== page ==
Last updated: Mobile checkout: The magic act of erasing complicated payment processes

Mobile checkout: The magic act of erasing complicated payment processes


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The payments landscape has changed dramatically in recent years. Shopping online once required consumers to navigate through several pages just to complete a transaction. But today, the traditional checkout is all but disappearing, and customers are able to make purchases at just the click of a button, thanks to mobile checkout.

One company that has been particularly successful at making checkouts disappear is Uber. Customers simply press one button and it both schedules and pays for their ride. In fact, the only time customers even have to think about payment is when they first enter a credit card into the app.

Put the user experience first

All too often mobile shoppers have to fumble through several pages and long checkouts in order to make a purchase. This poor user experience is what leads to the disconnect between mobile traffic and overall e-commerce purchases – while mobile devices account for approximately 52 percent of online traffic, they only account for 35 percent of sales.

And with four of 10 transactions involving a mobile device in some way, it’s critical for retailers to get the mobile checkout experience right.

Becoming mobile-friendly means much more than simply having a mobile payment option or responsive website. One method retailers can use to improve mobile conversion rates is adding one-step or one-click checkouts. One-step checkouts improve the shopping experience by condensing multiple pages into a single button and reduce the friction involved in checking out on a mobile device.

Already, 1.5 million retailers worldwide offer a one-step checkout, including more than half of the top 500 online retailers. Retailers can improve an existing one-step checkout by letting customers select a “same as billing” option for their shipping address or by asking for a zip code rather than city, state and country.

Another way many retailers are addressing mobile UX issues is by developing standalone mobile shopping apps.

Although they do require extensive investment in time and resources to develop, mobile shopping apps convert at a rate that is 3.7 times greater than mobile browsers.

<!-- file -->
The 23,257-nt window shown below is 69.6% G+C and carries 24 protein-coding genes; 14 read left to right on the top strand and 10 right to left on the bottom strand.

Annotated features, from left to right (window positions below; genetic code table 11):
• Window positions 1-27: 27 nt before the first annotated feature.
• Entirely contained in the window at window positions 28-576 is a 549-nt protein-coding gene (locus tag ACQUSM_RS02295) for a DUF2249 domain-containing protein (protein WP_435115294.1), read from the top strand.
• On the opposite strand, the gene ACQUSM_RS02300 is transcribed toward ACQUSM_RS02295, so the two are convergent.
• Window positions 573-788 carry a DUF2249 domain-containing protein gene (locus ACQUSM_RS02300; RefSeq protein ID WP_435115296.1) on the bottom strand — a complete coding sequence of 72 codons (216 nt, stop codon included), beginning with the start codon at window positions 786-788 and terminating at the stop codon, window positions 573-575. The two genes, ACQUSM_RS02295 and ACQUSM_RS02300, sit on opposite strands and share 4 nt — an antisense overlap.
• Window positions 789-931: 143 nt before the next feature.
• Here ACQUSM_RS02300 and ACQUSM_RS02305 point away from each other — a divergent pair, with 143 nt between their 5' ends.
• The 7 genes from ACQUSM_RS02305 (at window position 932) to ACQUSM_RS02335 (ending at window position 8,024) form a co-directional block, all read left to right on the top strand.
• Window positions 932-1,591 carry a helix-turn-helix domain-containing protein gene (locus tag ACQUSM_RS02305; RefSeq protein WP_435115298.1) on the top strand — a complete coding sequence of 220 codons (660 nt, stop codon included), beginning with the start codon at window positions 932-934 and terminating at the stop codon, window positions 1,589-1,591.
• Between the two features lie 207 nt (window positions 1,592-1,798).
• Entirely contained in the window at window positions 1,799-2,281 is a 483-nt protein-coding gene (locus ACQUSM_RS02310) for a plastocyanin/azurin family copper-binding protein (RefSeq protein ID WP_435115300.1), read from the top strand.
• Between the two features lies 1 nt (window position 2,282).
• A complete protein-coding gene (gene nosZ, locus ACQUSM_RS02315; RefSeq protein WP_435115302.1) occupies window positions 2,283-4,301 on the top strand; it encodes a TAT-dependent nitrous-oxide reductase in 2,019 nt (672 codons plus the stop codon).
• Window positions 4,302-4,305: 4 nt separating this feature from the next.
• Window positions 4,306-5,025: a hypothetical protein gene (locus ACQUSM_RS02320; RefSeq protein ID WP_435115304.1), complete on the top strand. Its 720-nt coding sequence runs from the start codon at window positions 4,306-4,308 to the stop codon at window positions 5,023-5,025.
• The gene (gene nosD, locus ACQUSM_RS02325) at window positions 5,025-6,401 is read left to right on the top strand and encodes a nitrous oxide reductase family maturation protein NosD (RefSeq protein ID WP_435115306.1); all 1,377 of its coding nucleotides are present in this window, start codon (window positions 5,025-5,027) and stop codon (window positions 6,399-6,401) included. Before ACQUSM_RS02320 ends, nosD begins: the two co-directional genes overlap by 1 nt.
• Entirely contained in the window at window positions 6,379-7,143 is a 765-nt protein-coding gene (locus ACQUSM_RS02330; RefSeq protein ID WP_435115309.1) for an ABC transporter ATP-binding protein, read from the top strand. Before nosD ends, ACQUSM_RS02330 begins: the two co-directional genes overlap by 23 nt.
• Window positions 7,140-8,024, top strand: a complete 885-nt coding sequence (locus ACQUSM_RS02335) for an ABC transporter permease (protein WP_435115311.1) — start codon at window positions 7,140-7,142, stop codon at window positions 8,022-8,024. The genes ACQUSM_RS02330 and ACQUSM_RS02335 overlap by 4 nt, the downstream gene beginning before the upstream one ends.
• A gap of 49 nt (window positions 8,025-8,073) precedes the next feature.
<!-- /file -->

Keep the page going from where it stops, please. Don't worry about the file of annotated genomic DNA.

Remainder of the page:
Two contributing factors for why apps convert better are that they allow retailers to store data and send push notifications, both of which help to reduce friction in the mobile shopping experience.

Retailers can further improve on their mobile shopping experiences by separating payment from the user experience. Consumers have high expectations, and this includes paying. How better to exceed these expectations than to remove payment from the user experience?

Eliminate payment from the shopping experience

Payment is the last obstacle shoppers have to overcome before they become customers, and letting them buy now and pay later effectively removes the friction of paying from the shopping experience on your site.

An alternative method for removing payment from the user experience is by tapping into invisible payments. With invisible payments, the payment process is effectively removed from the checkout flow, keeping the focus of the shopping experience on the product.

Interestingly, the Internet of Things (IoT) is also playing a role in the advancement of invisible payments by allowing more network-connected devices to skip the traditional checkout. For instance, with Amazon’s voice-activated personal assistant, Alexa, shoppers don’t have to lift a finger to make an order – they simply tell Alexa what they want.

Amazon isn’t the only company working to marry the IoT and payments. GM, for example, is also working to let customers use their key fob to complete transactions, and Ringly’s NFC payment-enabled accessories can already be used to complete payments.

By prioritizing the user experience and turning to the latest advancements in payments, businesses can strengthen their mobile shopping experience – leading to increased customer loyalty and revenue.

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